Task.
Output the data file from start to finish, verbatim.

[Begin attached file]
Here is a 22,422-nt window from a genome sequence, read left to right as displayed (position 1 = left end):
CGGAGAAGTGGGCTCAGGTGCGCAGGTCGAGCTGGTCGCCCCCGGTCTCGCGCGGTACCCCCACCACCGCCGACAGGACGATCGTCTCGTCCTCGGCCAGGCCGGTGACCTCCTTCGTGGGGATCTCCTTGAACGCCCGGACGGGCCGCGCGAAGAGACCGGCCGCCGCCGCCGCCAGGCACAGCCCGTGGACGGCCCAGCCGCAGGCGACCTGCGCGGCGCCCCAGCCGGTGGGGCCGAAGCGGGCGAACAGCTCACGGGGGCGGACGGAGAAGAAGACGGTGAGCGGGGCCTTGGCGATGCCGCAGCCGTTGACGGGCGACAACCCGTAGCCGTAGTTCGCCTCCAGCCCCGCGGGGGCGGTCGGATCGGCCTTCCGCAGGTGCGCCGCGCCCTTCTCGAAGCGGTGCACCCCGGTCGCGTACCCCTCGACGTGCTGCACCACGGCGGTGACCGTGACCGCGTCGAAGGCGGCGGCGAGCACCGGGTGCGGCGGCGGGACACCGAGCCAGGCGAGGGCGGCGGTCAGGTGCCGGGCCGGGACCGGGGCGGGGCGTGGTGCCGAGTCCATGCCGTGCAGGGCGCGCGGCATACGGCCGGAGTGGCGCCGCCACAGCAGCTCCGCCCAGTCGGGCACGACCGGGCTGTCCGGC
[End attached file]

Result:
Here is a 22,422-nt window from a genome sequence, read left to right as displayed (position 1 = left end):
CGGAGAAGTGGGCTCAGGTGCGCAGGTCGAGCTGGTCGCCCCCGGTCTCGCGCGGTACCCCCACCACCGCCGACAGGACGATCGTCTCGTCCTCGGCCAGGCCGGTGACCTCCTTCGTGGGGATCTCCTTGAACGCCCGGACGGGCCGCGCGAAGAGACCGGCCGCCGCCGCCGCCAGGCACAGCCCGTGGACGGCCCAGCCGCAGGCGACCTGCGCGGCGCCCCAGCCGGTGGGGCCGAAGCGGGCGAACAGCTCACGGGGGCGGACGGAGAAGAAGACGGTGAGCGGGGCCTTGGCGATGCCGCAGCCGTTGACGGGCGACAACCCGTAGCCGTAGTTCGCCTCCAGCCCCGCGGGGGCGGTCGGATCGGCCTTCCGCAGGTGCGCCGCGCCCTTCTCGAAGCGGTGCACCCCGGTCGCGTACCCCTCGACGTGCTGCACCACGGCGGTGACCGTGACCGCGTCGAAGGCGGCGGCGAGCACCGGGTGCGGCGGCGGGACACCGAGCCAGGCGAGGGCGGCGGTCAGGTGCCGGGCCGGGACCGGGGCGGGGCGTGGTGCCGAGTCCATGCCGTGCAGGGCGCGCGGCATACGGCCGGAGTGGCGCCGCCACAGCAGCTCCGCCCAGTCGGGCACGACCGGGCTGTCCGGC